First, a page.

That’s a (gift) wrap - Singles Day, Black Friday, Cyber Monday roundup

Savvy consumers know that shopping for bargains is a year-round endeavor. And e-commerce companies who have orchestrated major shopping events throughout the year, rather than relying on the be-all, end-all nature of the traditional Black Friday shopping period in the US, are finding ways to lure in revenue at typically lean times of year. What began as primarily American with the post-Thanksgiving holiday chaos of Black Friday has crept into not only a longer shopping period, extending across the entire weekend after Thanksgiving (and sometimes earlier), but has ballooned globally, with retailers worldwide latching onto the Black Friday sales theme to promote pre-holiday shopping. 

These big e-commerce spending campaigns, shifting as they have into major events themselves, have become a global trend, with big occasions peppered throughout the year. The two primary examples are Amazon Prime Day (every July; in 2020 on July 13th) and Singles Day (in China, every November 11th). Each of these days has expanded beyond its original scope. Amazon Prime Day not only ‘primes’ shoppers for big discounts on the Amazon platform itself; it has prompted all kinds of other retailers to follow suit with competing deals, capitalizing on the “shopping mood” Amazon has created.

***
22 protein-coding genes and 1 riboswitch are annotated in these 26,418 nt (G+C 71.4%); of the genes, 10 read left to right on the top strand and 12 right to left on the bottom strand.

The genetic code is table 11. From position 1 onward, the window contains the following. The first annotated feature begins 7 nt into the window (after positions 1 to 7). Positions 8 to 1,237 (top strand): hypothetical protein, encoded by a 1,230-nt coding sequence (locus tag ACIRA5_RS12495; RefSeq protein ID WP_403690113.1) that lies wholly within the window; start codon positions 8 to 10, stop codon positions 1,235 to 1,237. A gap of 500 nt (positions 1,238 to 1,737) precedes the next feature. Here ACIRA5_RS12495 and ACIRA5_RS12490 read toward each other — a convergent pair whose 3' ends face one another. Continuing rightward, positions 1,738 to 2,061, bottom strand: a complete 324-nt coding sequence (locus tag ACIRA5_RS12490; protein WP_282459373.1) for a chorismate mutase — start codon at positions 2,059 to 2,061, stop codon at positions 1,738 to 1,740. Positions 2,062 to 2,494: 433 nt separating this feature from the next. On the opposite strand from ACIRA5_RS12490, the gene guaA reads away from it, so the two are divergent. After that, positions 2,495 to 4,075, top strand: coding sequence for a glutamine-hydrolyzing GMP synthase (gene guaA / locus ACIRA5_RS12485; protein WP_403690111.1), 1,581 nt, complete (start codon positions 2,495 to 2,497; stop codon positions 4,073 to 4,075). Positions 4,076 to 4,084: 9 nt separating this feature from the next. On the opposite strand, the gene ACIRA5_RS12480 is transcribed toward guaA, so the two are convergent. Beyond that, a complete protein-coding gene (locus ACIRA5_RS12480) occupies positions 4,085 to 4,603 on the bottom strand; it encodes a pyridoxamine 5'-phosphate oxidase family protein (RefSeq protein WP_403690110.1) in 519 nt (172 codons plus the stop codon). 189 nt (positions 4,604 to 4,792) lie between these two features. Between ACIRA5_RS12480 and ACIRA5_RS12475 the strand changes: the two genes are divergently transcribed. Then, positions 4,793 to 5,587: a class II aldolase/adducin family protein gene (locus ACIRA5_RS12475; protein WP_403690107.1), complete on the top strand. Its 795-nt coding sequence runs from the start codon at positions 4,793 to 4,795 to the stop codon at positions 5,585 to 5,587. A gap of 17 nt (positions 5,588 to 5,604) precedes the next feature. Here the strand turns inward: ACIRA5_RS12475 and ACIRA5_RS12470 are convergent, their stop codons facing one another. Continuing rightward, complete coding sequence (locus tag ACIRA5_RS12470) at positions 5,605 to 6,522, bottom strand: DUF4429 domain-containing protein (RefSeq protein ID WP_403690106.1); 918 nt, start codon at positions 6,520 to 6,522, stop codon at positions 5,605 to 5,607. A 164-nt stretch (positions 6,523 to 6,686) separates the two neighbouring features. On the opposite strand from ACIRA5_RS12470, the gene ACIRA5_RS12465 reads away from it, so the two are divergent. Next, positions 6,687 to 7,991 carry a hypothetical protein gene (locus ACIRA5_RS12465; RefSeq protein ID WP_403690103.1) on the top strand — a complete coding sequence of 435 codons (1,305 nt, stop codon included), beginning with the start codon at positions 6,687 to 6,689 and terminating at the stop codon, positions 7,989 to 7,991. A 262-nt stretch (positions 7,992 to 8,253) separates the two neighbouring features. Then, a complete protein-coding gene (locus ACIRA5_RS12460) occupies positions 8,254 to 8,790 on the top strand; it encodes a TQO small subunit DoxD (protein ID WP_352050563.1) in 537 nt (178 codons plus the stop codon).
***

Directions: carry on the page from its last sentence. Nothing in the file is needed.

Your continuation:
Singles Day, once exclusively a Chinese ‘holiday’ of sorts, characterized by simple shopping, has become a must-participate event and retailers compete to get the best celebrity spokespeople to live-stream entertainment and advertising. Retailers both inside and outside of China vie to get involved in selling to the vast Chinese market, but the last couple of years have started to spark Singles Day shopping events outside China as well. 

Revenue solutions come with new technical challenges

For retailers, initiating longer shopping periods and keeping revenue flowing even during the low tide of the June to August period is great news. But solutions in one business area often pose new, usually technical, challenges. Companies providing digital shopping experiences are used to the ups and downs of ensuring performance and throughput when their websites are flooded by customers, and have been conditioned by experience to prepare their sites for the standard November-December traffic rush. Now, the rush is beginning to shift from limited and episodic to a more constant flow at other times of year. Most companies know that they need to protect their web performance all year round, so none of this will be a surprise. Yet every year, technology glitches, misconfigurations and lack of availability manage to thwart smooth e-commerce operations.